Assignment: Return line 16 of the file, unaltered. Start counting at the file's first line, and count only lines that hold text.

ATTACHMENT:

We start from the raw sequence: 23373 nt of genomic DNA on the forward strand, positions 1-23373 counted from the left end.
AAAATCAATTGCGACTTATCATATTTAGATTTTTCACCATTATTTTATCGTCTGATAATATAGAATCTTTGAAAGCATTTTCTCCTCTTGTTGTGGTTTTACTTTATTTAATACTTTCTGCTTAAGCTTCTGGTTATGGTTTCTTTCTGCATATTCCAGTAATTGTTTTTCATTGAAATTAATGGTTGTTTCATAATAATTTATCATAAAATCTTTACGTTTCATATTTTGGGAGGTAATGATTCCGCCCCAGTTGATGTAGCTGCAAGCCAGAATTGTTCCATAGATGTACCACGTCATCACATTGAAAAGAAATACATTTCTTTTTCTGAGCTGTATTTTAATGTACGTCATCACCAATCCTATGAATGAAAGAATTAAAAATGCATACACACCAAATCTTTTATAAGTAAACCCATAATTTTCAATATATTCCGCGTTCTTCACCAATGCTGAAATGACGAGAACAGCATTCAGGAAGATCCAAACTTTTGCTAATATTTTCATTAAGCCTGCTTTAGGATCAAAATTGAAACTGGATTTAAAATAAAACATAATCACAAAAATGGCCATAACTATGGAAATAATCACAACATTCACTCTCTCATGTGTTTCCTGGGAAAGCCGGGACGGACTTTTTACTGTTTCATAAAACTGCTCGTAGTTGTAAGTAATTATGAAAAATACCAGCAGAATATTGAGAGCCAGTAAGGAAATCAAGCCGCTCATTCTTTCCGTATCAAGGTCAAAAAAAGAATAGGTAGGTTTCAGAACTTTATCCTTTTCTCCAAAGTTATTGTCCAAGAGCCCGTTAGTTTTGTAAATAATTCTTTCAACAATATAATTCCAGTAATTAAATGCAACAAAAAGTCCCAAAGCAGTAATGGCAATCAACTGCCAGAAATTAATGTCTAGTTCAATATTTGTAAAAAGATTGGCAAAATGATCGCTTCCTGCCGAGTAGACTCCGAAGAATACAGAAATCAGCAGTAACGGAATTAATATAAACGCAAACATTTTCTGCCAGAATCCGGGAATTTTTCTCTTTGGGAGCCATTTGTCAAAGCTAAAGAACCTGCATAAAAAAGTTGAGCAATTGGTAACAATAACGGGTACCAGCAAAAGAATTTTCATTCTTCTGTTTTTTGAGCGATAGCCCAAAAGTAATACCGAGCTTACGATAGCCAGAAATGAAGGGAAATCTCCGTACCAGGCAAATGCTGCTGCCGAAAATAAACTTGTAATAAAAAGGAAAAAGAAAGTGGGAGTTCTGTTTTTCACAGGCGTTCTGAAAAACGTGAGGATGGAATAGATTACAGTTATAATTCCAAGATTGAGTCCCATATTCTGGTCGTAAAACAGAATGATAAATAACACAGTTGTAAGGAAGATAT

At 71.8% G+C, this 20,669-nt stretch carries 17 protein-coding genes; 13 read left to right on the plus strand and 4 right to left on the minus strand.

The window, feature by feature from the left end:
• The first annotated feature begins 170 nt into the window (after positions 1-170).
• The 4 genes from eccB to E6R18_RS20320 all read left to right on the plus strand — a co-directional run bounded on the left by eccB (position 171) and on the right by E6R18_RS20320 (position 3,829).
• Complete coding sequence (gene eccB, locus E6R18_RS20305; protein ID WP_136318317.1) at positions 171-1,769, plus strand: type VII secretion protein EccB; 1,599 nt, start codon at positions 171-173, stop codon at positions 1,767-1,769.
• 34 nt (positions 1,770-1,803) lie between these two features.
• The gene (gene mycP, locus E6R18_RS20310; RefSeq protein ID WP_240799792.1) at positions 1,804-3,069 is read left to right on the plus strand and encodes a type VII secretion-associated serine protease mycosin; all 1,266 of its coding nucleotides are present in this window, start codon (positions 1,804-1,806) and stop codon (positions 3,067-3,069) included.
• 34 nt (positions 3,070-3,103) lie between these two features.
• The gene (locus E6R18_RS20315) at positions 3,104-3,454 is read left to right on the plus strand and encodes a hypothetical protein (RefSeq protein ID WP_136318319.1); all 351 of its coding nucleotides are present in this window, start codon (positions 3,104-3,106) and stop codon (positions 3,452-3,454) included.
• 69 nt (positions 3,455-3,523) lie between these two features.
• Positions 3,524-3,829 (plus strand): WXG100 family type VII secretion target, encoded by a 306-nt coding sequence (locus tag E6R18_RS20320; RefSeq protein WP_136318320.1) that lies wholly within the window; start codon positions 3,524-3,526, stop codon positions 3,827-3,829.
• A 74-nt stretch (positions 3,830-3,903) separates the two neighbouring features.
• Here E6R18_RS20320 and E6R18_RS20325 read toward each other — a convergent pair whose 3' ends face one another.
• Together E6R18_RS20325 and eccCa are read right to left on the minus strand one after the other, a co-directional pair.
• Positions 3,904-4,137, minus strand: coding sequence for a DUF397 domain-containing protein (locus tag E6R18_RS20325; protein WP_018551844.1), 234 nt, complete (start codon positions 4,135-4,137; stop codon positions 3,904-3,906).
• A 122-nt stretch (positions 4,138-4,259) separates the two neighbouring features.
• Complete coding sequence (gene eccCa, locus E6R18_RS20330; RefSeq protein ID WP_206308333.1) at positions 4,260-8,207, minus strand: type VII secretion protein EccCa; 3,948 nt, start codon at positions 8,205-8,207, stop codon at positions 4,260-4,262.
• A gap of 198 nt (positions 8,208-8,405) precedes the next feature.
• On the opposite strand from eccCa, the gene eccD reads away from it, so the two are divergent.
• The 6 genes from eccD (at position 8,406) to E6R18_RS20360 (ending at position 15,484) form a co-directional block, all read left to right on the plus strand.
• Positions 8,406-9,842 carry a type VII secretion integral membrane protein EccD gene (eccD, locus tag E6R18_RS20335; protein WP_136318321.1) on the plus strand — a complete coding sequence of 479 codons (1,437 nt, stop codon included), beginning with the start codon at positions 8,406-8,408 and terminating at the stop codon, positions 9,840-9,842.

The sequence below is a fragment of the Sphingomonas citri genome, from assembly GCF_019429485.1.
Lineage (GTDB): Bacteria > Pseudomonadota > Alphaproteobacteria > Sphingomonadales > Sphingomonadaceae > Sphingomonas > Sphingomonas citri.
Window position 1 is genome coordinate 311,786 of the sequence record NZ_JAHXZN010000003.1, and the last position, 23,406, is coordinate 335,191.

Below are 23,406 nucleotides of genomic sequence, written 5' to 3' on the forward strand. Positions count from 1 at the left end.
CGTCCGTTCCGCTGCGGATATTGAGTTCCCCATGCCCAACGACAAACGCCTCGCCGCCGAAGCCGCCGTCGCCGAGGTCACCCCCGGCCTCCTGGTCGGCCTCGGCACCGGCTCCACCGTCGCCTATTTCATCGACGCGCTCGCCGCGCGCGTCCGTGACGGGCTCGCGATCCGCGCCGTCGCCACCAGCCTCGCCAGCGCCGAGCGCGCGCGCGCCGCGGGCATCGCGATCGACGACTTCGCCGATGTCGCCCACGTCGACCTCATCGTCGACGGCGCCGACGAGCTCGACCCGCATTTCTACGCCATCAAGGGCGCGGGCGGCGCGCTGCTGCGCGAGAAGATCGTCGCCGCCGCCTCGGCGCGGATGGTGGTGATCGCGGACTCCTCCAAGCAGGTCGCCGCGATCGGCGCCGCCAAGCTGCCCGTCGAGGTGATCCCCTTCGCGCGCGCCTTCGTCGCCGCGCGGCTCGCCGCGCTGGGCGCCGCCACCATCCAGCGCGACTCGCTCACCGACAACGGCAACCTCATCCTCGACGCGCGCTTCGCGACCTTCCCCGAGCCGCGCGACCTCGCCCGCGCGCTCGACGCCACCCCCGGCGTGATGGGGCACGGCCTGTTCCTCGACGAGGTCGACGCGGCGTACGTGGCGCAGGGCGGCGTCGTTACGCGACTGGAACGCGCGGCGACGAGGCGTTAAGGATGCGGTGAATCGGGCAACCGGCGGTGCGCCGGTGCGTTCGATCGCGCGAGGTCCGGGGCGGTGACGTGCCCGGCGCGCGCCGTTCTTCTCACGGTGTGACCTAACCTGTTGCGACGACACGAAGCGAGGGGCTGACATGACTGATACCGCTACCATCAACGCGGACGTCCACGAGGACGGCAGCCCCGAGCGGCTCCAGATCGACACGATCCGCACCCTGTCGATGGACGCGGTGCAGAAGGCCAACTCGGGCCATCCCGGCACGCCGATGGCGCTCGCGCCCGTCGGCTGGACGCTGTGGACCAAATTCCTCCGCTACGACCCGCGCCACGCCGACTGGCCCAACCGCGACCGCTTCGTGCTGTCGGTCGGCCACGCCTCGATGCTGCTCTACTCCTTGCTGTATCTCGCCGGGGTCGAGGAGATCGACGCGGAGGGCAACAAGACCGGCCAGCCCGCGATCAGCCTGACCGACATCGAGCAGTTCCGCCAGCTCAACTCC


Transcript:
• Together E6R18_RS20325 and eccCa are read right to left on the minus strand one after the other, a co-directional pair.